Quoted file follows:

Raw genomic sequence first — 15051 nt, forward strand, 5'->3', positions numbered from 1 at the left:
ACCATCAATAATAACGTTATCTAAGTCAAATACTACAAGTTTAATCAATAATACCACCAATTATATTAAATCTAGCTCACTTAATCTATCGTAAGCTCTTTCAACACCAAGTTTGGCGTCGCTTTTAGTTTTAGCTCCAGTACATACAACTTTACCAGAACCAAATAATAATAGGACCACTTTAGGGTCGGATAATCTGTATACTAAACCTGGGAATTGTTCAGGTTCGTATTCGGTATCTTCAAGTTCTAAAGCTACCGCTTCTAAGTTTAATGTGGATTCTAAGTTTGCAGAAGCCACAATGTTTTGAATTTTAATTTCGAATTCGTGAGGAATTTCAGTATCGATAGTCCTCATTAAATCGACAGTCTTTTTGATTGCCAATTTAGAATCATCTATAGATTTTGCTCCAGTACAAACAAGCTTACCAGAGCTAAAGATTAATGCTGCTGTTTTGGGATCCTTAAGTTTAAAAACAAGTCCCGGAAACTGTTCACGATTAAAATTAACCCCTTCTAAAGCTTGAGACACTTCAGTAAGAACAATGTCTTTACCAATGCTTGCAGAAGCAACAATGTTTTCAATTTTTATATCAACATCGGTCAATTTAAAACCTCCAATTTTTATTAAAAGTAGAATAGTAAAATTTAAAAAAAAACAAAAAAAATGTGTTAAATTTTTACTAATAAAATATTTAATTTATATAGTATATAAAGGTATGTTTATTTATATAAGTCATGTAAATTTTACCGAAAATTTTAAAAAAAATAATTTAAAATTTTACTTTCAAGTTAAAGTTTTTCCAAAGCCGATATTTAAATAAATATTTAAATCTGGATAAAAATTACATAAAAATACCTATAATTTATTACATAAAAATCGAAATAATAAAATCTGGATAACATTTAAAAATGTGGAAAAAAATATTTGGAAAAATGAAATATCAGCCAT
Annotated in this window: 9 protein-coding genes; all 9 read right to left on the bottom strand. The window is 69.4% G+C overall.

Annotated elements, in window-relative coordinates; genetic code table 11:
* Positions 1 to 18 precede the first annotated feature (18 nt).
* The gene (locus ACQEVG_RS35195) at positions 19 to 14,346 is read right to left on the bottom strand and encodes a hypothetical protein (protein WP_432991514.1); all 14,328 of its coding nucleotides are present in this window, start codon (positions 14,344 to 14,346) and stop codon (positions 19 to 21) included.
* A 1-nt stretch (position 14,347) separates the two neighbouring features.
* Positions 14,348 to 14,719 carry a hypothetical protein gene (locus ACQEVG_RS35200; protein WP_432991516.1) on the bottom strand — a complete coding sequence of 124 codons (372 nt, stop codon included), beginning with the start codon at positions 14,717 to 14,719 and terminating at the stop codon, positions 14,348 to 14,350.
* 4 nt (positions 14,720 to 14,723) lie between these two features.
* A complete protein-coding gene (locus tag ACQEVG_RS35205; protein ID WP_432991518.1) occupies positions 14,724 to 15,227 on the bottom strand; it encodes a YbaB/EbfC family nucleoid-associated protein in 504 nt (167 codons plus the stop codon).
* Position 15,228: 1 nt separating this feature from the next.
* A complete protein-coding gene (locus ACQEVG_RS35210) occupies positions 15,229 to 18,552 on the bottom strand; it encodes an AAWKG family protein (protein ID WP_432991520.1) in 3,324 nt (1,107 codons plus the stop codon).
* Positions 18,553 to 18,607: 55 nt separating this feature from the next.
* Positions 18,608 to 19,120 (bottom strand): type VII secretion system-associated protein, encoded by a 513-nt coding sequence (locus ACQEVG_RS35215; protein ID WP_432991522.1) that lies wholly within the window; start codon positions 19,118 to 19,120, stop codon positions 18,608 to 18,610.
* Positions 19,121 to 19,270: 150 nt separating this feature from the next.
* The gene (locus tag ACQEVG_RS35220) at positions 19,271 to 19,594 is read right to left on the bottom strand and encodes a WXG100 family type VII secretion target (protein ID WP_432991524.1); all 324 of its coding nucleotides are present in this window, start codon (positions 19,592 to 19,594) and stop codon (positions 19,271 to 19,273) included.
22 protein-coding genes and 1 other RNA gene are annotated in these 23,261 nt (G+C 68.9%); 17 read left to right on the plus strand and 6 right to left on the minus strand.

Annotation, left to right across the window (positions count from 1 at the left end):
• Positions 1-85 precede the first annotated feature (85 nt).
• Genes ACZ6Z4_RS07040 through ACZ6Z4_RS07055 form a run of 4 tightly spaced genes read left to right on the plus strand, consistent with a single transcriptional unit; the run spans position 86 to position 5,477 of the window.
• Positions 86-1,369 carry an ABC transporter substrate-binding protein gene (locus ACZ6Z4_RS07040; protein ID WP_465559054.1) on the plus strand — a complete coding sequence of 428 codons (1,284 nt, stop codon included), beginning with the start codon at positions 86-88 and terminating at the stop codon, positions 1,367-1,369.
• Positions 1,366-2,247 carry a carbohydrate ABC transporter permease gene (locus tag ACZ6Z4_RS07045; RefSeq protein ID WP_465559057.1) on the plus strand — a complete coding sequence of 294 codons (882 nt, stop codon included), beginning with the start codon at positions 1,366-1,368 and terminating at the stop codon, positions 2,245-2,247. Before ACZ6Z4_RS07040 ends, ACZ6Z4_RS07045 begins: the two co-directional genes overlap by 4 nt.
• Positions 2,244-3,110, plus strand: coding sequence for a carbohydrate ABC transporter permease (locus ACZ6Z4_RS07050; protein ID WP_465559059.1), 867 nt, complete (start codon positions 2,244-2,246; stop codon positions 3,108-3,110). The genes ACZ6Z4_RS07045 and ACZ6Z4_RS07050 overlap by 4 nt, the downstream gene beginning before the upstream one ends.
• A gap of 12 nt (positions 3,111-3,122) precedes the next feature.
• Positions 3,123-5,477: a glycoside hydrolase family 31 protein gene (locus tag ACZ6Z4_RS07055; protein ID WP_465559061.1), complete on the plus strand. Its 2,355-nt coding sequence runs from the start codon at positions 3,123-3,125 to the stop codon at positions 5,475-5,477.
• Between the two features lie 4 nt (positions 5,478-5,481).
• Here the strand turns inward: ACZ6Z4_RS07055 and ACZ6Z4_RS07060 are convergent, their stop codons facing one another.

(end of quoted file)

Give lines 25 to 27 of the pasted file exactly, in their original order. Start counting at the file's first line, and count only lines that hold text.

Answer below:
• Positions 3,123-5,477: a glycoside hydrolase family 31 protein gene (locus tag ACZ6Z4_RS07055; protein ID WP_465559061.1), complete on the plus strand. Its 2,355-nt coding sequence runs from the start codon at positions 3,123-3,125 to the stop codon at positions 5,475-5,477.
• Between the two features lie 4 nt (positions 5,478-5,481).
• Here the strand turns inward: ACZ6Z4_RS07055 and ACZ6Z4_RS07060 are convergent, their stop codons facing one another.